TFR trouble: What you need to know
When a Blackhawk helicopter or F-16 is off your wing, the last thing you’re thinking about is what the FAA is going to do once you get on the ground. That thought won’t likely cross your mind until you’re safe on the ground and have stopped shaking.
Then reality sets in, and you realize that you violated a temporary flight restriction (TFR). The FAA will be asking for your certificate. So what do you do?
In the case of a TFR violation, the FAA must go after your certificate, at least for a temporary suspension. But you have rights, stressed AOPA Legal Counsel John Yodice.
The FAA must send you a notice of proposed certificate action. Then you will have the opportunity to meet informally with an FAA lawyer (Yodice recommends you take one as well). You’ll have a chance to explain what happened. Let’s say, for example, flight service told you there were no TFRs along your route of flight. Often, the case can be settled through this conference.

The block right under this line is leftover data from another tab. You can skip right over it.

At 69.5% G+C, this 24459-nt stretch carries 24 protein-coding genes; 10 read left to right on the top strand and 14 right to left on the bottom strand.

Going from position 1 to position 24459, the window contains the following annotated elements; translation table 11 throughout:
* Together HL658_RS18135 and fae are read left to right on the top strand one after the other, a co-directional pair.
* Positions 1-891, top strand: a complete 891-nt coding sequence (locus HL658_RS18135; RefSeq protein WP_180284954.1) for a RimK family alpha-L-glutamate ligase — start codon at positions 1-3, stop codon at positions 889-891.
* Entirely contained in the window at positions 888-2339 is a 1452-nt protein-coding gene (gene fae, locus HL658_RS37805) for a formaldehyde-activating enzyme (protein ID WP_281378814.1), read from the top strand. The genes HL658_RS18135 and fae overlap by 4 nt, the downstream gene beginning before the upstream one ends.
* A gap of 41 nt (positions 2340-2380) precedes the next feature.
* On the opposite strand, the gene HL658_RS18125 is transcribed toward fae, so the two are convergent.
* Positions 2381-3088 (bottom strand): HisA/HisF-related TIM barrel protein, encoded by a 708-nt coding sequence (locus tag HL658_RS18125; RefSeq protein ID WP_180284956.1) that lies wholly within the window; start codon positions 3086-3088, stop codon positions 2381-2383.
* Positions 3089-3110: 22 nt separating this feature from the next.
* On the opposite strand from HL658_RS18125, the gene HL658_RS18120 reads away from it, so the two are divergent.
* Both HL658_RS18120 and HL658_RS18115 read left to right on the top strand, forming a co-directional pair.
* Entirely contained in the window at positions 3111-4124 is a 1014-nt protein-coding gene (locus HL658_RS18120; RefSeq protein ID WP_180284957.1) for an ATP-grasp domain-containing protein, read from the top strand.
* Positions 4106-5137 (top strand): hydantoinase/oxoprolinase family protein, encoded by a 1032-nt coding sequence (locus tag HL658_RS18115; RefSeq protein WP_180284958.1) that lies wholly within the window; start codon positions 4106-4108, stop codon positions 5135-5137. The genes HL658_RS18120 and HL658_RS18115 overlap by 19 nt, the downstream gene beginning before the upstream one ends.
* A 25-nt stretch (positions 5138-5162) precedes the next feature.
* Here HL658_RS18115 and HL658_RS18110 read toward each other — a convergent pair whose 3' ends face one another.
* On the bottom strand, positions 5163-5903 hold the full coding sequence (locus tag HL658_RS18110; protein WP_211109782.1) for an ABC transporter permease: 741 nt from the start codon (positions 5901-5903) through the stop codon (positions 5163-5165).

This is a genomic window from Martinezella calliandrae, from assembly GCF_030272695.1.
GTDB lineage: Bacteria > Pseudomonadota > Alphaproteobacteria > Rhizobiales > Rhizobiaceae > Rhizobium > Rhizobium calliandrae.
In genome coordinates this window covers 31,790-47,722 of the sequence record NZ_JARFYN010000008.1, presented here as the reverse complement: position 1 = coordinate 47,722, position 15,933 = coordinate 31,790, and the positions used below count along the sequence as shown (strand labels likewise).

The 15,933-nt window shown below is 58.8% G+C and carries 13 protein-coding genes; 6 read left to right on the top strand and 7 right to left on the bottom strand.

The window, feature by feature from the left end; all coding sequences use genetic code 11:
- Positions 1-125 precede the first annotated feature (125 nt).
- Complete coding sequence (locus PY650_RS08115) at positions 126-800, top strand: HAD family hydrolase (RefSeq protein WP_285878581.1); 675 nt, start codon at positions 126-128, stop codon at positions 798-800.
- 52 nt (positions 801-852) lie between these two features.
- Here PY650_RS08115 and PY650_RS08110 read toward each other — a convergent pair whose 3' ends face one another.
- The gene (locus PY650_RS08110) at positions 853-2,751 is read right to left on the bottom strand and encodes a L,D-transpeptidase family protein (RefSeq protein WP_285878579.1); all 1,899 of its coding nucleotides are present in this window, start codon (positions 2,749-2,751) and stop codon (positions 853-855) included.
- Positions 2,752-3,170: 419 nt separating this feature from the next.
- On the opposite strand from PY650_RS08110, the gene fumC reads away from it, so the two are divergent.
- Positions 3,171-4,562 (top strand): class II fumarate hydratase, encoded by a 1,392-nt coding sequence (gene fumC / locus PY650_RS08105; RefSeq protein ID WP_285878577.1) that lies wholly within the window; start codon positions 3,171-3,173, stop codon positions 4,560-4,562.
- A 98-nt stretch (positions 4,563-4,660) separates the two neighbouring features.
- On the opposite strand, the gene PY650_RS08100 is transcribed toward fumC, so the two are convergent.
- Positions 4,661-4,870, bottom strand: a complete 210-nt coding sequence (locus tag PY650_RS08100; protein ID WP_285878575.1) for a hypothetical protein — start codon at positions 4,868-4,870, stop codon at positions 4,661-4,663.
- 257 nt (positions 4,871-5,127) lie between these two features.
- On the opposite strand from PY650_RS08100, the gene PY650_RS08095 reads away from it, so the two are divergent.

If it isn’t resolved, the FAA will issue an order to suspend or revoke your certificate. You can appeal that order to the NTSB and, in most cases, continue flying while the case is being heard. (Only in emergency cases can the FAA immediately ground you.) Even after an unfavorable decision, you can appeal your case to higher levels.
With the prevalence of pop-up TFRs, pilots can no longer say, “It can’t happen to me.” That’s why it is important to be protected. Through the AOPA Legal Services Plan (LSP), you have access to aviation attorneys.
“You get a lawyer for so little money,” Yodice said. As low as $29 a year for private pilots.
The LSP lawyers can help in other areas too and provide advice if you’re faced with an action like a request for a 709 check.
What if you are requested to take a 709 check? Yodice recommends that you get some flight instruction in the area you will be tested and get the instructor to sign your logbook. Then, show that endorsement to the FAA inspector before your 709 check.
“This shows that you have a very positive attitude, a compliant attitude, a safety attitude,” Yodice said, explaining that the inspector would look upon you more favorably.
For more information on FARs and FAA enforcement, see the AOPA Air Safety Foundation’s SafetyCast “Regulations: What every pilot should know.”
August 12, 2008